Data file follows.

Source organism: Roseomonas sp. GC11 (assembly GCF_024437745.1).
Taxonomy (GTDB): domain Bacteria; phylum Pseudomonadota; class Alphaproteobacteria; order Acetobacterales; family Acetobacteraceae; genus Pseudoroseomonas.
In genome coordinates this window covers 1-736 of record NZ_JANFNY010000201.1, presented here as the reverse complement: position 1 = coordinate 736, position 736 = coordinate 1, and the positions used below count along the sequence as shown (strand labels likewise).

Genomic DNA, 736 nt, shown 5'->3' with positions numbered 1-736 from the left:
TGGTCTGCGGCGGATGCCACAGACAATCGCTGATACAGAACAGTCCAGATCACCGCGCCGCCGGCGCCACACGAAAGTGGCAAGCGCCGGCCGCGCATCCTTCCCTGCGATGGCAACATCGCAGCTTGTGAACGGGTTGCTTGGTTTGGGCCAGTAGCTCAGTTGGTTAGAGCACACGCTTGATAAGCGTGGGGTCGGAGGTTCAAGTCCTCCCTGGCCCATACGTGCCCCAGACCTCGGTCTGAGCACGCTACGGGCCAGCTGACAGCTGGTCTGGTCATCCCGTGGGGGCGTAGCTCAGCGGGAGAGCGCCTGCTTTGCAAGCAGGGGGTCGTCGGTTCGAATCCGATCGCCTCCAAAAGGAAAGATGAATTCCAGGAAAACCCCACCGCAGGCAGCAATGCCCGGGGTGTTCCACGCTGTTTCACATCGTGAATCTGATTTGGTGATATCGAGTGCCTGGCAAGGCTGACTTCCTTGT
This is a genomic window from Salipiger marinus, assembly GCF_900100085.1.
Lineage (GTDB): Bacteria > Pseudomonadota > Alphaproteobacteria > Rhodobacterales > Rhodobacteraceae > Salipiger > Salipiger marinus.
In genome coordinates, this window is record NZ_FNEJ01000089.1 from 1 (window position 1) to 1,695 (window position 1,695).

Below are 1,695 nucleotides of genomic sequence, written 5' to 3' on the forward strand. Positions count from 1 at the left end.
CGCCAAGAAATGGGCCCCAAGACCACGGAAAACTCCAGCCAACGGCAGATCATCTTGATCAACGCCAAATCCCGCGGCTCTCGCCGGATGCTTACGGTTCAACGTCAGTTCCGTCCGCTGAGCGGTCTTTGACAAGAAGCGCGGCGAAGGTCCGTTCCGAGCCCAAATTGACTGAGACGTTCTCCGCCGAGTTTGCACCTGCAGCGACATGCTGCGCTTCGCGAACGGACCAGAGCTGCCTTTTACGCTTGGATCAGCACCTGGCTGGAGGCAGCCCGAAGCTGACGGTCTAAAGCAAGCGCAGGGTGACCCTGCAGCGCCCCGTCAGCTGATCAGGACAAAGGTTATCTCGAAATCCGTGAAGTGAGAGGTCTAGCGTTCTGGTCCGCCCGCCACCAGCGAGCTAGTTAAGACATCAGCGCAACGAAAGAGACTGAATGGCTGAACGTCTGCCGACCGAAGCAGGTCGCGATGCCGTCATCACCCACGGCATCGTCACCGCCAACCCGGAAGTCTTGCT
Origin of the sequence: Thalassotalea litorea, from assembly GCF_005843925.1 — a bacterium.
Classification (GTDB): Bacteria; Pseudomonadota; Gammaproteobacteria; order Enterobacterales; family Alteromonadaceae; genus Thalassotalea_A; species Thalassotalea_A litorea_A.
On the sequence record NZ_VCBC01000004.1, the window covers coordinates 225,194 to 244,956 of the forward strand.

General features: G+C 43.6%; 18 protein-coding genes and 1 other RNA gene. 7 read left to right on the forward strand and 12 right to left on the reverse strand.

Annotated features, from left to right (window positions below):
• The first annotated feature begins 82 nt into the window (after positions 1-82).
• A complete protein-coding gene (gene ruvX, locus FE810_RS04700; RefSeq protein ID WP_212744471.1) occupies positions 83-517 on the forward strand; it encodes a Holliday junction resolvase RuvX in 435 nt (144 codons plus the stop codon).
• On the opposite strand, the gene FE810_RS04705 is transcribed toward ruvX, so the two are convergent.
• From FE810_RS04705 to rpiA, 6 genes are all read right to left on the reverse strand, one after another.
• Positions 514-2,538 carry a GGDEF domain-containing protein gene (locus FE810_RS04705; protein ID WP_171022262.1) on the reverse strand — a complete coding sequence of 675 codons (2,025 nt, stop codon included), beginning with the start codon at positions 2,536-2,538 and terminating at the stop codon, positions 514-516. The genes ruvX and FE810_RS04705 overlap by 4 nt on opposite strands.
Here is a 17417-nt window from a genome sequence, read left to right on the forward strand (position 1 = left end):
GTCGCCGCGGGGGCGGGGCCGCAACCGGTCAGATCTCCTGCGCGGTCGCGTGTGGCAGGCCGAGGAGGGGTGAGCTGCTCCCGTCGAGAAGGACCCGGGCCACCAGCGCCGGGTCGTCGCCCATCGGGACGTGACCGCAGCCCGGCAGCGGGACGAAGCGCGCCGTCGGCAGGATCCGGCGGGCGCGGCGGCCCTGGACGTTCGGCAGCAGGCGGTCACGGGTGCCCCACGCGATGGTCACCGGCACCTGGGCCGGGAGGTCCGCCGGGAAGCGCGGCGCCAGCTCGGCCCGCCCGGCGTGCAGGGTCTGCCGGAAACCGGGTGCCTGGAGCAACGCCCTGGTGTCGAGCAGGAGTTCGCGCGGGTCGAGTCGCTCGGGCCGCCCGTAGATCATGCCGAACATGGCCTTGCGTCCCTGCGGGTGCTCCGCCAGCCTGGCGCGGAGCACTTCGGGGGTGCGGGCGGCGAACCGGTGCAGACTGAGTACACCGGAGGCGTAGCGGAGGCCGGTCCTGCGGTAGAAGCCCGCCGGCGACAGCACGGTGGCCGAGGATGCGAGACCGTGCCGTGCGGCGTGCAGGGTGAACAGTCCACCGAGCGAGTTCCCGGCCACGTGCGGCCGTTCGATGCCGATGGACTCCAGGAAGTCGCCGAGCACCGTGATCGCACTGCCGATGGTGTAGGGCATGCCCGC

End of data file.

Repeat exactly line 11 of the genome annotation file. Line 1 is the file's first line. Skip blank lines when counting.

Origin of the sequence: Thalassotalea litorea, from assembly GCF_005843925.1 — a bacterium.